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Comprehensive reform of migration system is essential

Committee of the Regions pushes for change to asylum, improvements to legal migration and extra efforts on integration

 

The European Union needs to reform its asylum system thorough, establish clearer routes for legal migration and focus more sharply on the integration of newcomers, the European Committee of the Regions (CoR) concludes in three opinions adopted on 8 December. The EU's assembly for local and regional government said that the EU and its member states would be more effective in all three areas – handling claims for international protection, enabling legal migration and integrating migrants – if they worked closely with the EU's regions and cities.

 

Collectively, the three reports warn that the current "fragmented" asylum system is failing the EU as well as failing migrants, argue that highly skilled legal migrants often do not go where their talents would be must valuable, and suggest that work on integration needs to be accompanied by heavier long-term investment in education and vocational training for EU citizens.

 

Speaking at the CoR, Dimitris Avramopoulos, the European Commissioner for Migration, Home Affairs and Citizenship, said: "Cities and regions are at the forefront of the migratory crisis. They need and must have our full and continuous support. What happens globally is felt locally, and this is why our comprehensive policies must be effective at all levels. Having been for eight years the Mayor of Athens and a member of the Committee of the Regions, I understand better than anyone else the pressure, responsibility and key role that mayors and governors play – and Europe is there to help them."

 

A mayor on the front line of the migration crisis, Vincenzo Bianco (IT/PES) from the Sicilian port of Catania, served as the CoR's rapporteur on asylum. He said: "The core lesson of my report is that we face a structural crisis, not just a short-term emergency. Boats have been arriving in Catania in large numbers for years – in recent weeks alone, around 5,000 migrants have landed in Catania, including 1,000 children. At the moment, we have a race to the bottom in which national governments use criteria and procedures to discourage asylum-seekers to their shores. The system needs to move on and become more stable, more effective, and less rigid. We need more burden-sharing between countries and better protection of migrant children in particular."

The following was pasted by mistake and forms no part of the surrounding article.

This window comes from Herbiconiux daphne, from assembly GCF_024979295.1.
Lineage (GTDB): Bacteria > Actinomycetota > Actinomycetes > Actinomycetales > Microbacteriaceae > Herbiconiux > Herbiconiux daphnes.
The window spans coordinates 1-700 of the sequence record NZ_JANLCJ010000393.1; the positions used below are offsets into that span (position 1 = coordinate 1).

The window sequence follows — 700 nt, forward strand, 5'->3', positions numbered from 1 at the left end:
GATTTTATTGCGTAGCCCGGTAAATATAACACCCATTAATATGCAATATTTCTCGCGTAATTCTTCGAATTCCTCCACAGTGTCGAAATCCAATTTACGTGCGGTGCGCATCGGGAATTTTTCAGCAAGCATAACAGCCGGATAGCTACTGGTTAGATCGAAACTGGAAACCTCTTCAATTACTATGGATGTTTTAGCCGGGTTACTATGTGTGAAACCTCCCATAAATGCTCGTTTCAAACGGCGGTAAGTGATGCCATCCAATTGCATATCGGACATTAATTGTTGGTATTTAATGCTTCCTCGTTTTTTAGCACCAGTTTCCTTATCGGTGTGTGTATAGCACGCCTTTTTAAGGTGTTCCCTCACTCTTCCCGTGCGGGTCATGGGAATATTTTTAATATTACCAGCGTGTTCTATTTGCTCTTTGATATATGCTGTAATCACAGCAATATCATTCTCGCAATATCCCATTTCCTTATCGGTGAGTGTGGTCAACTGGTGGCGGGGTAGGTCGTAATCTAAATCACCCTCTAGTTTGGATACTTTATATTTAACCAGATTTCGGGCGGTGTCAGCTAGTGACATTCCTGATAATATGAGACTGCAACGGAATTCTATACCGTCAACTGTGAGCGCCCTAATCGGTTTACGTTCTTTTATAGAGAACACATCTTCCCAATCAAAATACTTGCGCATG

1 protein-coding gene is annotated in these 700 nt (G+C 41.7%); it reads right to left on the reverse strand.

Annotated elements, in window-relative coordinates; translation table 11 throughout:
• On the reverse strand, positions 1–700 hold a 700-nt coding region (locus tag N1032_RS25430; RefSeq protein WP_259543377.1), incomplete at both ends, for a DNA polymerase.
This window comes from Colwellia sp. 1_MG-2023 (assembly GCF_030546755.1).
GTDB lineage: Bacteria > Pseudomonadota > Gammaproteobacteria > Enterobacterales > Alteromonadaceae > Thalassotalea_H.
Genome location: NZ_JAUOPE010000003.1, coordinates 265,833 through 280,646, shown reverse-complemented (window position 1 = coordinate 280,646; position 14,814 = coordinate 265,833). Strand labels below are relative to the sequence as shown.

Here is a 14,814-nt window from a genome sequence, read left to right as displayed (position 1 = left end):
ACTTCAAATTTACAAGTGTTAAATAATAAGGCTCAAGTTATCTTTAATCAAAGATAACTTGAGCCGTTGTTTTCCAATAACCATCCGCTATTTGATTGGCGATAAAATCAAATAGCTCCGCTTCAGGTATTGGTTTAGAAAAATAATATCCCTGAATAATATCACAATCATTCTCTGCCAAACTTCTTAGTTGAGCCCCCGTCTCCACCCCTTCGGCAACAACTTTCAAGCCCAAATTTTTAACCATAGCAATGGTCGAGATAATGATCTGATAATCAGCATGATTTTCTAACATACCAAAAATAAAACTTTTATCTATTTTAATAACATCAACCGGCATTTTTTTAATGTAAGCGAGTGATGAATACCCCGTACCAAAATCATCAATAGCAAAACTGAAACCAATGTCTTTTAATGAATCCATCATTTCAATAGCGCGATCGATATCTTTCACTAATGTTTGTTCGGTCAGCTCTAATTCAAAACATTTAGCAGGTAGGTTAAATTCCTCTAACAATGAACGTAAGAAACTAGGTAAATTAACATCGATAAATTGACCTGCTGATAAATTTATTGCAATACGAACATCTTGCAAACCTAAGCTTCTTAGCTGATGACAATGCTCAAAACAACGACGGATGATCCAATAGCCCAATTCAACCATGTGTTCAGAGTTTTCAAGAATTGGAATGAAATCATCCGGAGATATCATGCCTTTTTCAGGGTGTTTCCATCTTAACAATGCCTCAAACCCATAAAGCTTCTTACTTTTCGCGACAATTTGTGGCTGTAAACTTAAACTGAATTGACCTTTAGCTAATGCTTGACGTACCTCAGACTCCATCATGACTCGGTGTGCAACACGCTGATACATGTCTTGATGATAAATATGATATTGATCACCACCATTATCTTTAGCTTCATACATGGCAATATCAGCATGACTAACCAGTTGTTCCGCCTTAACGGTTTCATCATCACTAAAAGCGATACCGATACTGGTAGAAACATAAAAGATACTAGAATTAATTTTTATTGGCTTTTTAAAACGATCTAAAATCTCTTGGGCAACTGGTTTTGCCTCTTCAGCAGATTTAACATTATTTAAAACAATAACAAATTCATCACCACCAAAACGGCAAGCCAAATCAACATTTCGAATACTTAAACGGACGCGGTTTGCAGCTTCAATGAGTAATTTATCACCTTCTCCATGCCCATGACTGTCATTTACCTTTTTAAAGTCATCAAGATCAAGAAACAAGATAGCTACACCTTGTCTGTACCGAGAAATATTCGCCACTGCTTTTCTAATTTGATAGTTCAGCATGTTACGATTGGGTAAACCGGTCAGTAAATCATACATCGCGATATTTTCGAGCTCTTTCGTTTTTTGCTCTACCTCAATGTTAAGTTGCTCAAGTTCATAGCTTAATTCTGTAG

The rapporteur on legal migration, Olgierd Geblewicz (PL/EPP), the Marshal of West Pomerania, said: "The lesson of my report is that all EU states – Poland included – need highly skilled migrant workers and so we need to manage the recruitment process to everyone's benefit. We need policies that attract the talented, persuade them to work where they are needed most, and help them integrate into our societies. At the same time, we must train more of our own citizens so that they have the skills that dynamic sectors of the economy are calling for."

 

The CoR's rapporteur on integration, Karl Vanlouwe (BE/European Alliance), a member of the Flemish parliament, said: "Mr Bianco and Mr Geblewicz both rightly emphasise the need to pay more attention to the integration of asylum-seekers and skilled economic migrants. My report highlights what should be done. Integration has to be considered in every aspect of asylum and migration policy, and the sooner in the process we promote integration, the better for our cities and for newcomers themselves. My report, for example, suggests pro-integration measures that local, regional and national governments could take, with the support of the EU, even before legal migrants leave their home countries. Language is an especially powerful tool of integration, so equipping newcomers with language skills has to be a particular priority."

 

Markku Markkula, President of the European Committee of the Regions, said: "Even if some member states are still reluctant to help, you can already count on local and regional authorities. Small-scale projects often resonate more with the community than large costly projects. But a lack of micro-financing risks causing such initiatives to fail. The European Union should mainstream financial support for these small-scale projects, which are implemented in regions and cities, into the major EU funds and the new European Solidarity Corps."

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